top of page
  • Britney Ming

Recycle with TerraCylce

Reduce waste Reuse waste Recycle waste


Waste is definitely a major problem in today’s society.


And not only is it production of waste but its removal is a major issue as waste in some cases helps to contribute to the spread of diseases and other harmful effects to the environment and consequently those that live in it.


As such, many hats off to those heroes who spend hours finding solutions to this global waste crisis.


Today we will be taking a look at one of those heroes.





More specifically, we will be going over an interview that we had the privilege of doing with TerraCycle, a company that helps to develop solutions to the global waste crisis.


But before we look at the interview, let’s get a brief overview of TerraCycle.

TerraCycle is a global company that helps to develop innovative ways to recycle and then reuse waste. It is headquartered in Trenton, New Jersey but has impacted twenty-one countries. TerraCycle started out by recycling ‘worm poop’ and is now arguably one of the world’s largest recycling companies. Their mission is ‘ Eliminating the idea of waste’. Following this principle, Teracycle works to help minimize waste. Honorable mentions of work they have done include the Tokyo Olympics podiums( that they built using trash from Japanese consumers) and the launch of TerraCycle Global Foundation (which aims to remove plastic from rivers and canals before they get to the oceans). Hence, TerraCycle helps to promote sustainability as recycling ensures that fewer raw materials will have to be used. As opposed to a linear economy, TerraCycle wishes to see the world become a circular economy where minimal waste is produced and discarded products are recycled.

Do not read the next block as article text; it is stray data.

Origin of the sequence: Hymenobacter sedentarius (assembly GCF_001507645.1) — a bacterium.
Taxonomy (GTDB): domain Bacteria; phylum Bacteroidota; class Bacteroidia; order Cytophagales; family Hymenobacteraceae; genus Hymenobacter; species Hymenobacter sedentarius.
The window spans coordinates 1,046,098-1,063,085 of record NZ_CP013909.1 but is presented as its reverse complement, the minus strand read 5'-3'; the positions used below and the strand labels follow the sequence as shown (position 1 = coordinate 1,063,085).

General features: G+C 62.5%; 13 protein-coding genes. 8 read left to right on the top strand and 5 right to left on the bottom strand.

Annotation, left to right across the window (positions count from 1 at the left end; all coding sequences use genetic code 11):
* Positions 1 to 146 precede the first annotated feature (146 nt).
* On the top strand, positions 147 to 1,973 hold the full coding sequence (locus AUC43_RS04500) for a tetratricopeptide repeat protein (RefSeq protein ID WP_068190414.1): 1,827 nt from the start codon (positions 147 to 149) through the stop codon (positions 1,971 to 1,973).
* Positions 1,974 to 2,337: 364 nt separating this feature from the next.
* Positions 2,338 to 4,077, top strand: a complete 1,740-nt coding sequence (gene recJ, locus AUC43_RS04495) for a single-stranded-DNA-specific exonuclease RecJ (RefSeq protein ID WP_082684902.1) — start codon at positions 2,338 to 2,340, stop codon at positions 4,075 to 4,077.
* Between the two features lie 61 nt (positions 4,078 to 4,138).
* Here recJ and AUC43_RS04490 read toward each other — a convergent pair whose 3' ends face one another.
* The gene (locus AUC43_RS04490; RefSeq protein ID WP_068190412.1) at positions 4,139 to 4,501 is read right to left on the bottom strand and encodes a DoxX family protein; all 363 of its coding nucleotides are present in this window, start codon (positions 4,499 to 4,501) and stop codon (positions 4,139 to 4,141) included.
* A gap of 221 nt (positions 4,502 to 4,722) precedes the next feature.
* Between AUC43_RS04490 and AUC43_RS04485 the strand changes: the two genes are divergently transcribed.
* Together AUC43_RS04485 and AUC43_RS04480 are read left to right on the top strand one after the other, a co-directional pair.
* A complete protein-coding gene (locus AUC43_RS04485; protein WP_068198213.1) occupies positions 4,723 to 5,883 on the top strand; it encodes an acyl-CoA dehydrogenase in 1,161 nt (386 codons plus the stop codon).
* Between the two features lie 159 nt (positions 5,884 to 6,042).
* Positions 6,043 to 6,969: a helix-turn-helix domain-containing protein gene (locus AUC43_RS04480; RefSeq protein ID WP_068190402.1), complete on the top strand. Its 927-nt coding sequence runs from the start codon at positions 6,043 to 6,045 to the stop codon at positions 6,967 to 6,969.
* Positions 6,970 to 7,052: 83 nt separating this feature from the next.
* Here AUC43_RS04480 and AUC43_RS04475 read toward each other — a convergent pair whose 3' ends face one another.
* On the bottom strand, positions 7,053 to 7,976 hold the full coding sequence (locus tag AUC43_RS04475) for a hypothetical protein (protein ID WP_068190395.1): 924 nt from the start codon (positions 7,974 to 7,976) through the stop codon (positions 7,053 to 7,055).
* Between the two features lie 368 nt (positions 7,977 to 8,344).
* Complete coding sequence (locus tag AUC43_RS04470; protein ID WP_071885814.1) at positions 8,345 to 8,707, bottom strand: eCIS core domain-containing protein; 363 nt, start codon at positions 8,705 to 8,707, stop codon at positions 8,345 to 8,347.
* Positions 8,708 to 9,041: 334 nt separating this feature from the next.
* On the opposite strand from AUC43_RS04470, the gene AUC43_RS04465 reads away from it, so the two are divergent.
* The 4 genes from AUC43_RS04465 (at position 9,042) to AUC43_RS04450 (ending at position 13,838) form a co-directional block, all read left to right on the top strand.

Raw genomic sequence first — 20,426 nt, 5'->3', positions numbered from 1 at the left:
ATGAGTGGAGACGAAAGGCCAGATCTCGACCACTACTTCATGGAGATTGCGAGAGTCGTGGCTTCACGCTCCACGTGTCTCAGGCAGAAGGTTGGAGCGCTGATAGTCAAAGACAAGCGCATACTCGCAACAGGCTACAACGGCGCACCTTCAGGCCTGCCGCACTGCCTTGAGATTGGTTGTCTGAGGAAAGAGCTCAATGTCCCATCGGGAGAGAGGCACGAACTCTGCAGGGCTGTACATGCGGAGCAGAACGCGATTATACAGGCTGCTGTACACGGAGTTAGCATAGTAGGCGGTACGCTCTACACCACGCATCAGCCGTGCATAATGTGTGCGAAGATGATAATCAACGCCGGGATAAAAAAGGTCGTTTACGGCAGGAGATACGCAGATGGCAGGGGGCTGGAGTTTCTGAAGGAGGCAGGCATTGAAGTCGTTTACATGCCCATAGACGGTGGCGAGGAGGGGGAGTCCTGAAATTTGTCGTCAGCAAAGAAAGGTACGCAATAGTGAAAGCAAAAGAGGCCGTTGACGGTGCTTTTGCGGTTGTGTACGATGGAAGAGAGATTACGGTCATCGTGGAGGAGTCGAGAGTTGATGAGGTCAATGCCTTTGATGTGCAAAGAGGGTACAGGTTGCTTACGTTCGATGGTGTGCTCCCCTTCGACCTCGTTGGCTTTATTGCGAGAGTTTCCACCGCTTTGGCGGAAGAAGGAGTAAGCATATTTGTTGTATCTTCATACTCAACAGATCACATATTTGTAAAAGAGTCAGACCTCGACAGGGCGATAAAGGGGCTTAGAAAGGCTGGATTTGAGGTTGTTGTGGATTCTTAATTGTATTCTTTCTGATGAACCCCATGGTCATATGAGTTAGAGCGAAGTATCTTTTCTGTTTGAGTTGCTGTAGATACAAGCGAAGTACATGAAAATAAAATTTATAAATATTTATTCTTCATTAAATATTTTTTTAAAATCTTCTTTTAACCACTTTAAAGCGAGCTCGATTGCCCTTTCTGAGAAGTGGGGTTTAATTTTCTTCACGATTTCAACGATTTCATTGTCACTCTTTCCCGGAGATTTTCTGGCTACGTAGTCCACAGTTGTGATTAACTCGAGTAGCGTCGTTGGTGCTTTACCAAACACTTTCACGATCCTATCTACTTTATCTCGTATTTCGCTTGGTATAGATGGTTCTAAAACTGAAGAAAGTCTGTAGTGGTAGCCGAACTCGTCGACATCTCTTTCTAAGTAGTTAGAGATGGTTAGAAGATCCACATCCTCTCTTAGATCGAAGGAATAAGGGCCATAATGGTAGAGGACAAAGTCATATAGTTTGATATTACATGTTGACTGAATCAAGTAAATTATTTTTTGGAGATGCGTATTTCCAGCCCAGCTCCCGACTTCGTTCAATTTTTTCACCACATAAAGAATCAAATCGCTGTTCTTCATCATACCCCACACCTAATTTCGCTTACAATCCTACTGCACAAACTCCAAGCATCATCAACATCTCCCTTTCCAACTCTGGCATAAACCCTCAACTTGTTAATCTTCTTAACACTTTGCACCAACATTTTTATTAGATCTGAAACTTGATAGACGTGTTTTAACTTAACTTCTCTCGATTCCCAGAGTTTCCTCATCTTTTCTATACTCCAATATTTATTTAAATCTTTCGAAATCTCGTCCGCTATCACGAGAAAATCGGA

Now that our appetites have been wet, let’s read the following interview to learn more from TerraCycle.


How did you start?

TerraCycle began as the dream of Tom Szaky, freshman turned social business pioneer. The business grew from humble beginnings after it was incorporated in 2003 as the manufacturer of a simple organic fertilizer. The process involved feeding leftovers from the Princeton University cafeteria to an army of worms and liquefying the resulting compost into a completely organic fertilizer. TerraCycle’s initial product was then packaged in used soda bottles collected from recycling bins. This resulted in the world’s first product made from AND packaged entirely in waste. While TerraCycle no longer makes the fertilizer that established its reputation, it is now an international leader in recycling the unrecyclable. The shift came when Tom realized he could make a bigger impact in the world by using product and packaging waste deemed to have no value to create new raw materials that are sold to manufacturers to produce the aforementioned new products.


What is your mission?


TerraCycle is an innovative waste management company that operates in 21 countries with a mission to Eliminate the idea of Waste®. It is a global leader that partners with businesses, communities and individuals to move from a linear economy to a circular one.